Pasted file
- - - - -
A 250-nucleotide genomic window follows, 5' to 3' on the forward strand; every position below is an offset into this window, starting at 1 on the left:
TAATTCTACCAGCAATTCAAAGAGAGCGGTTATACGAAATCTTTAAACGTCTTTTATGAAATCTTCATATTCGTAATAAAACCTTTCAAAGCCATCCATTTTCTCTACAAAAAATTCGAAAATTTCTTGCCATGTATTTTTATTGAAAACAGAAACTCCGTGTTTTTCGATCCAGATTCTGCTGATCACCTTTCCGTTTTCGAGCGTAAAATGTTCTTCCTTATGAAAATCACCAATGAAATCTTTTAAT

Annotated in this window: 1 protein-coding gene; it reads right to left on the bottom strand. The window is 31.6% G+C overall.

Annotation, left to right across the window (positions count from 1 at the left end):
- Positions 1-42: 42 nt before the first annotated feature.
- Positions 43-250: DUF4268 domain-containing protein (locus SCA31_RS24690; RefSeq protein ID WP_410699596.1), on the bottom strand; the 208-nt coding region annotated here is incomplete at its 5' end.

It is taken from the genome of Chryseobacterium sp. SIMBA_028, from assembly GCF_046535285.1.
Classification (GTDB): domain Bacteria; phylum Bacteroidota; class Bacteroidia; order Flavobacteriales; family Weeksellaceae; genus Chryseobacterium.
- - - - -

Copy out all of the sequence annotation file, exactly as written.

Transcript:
A 250-nucleotide genomic window follows, 5' to 3' on the forward strand; every position below is an offset into this window, starting at 1 on the left:
TAATTCTACCAGCAATTCAAAGAGAGCGGTTATACGAAATCTTTAAACGTCTTTTATGAAATCTTCATATTCGTAATAAAACCTTTCAAAGCCATCCATTTTCTCTACAAAAAATTCGAAAATTTCTTGCCATGTATTTTTATTGAAAACAGAAACTCCGTGTTTTTCGATCCAGATTCTGCTGATCACCTTTCCGTTTTCGAGCGTAAAATGTTCTTCCTTATGAAAATCACCAATGAAATCTTTTAAT

Annotated in this window: 1 protein-coding gene; it reads right to left on the bottom strand. The window is 31.6% G+C overall.

Annotation, left to right across the window (positions count from 1 at the left end):
- Positions 1-42: 42 nt before the first annotated feature.
- Positions 43-250: DUF4268 domain-containing protein (locus SCA31_RS24690; RefSeq protein ID WP_410699596.1), on the bottom strand; the 208-nt coding region annotated here is incomplete at its 5' end.

It is taken from the genome of Chryseobacterium sp. SIMBA_028, from assembly GCF_046535285.1.
Classification (GTDB): domain Bacteria; phylum Bacteroidota; class Bacteroidia; order Flavobacteriales; family Weeksellaceae; genus Chryseobacterium.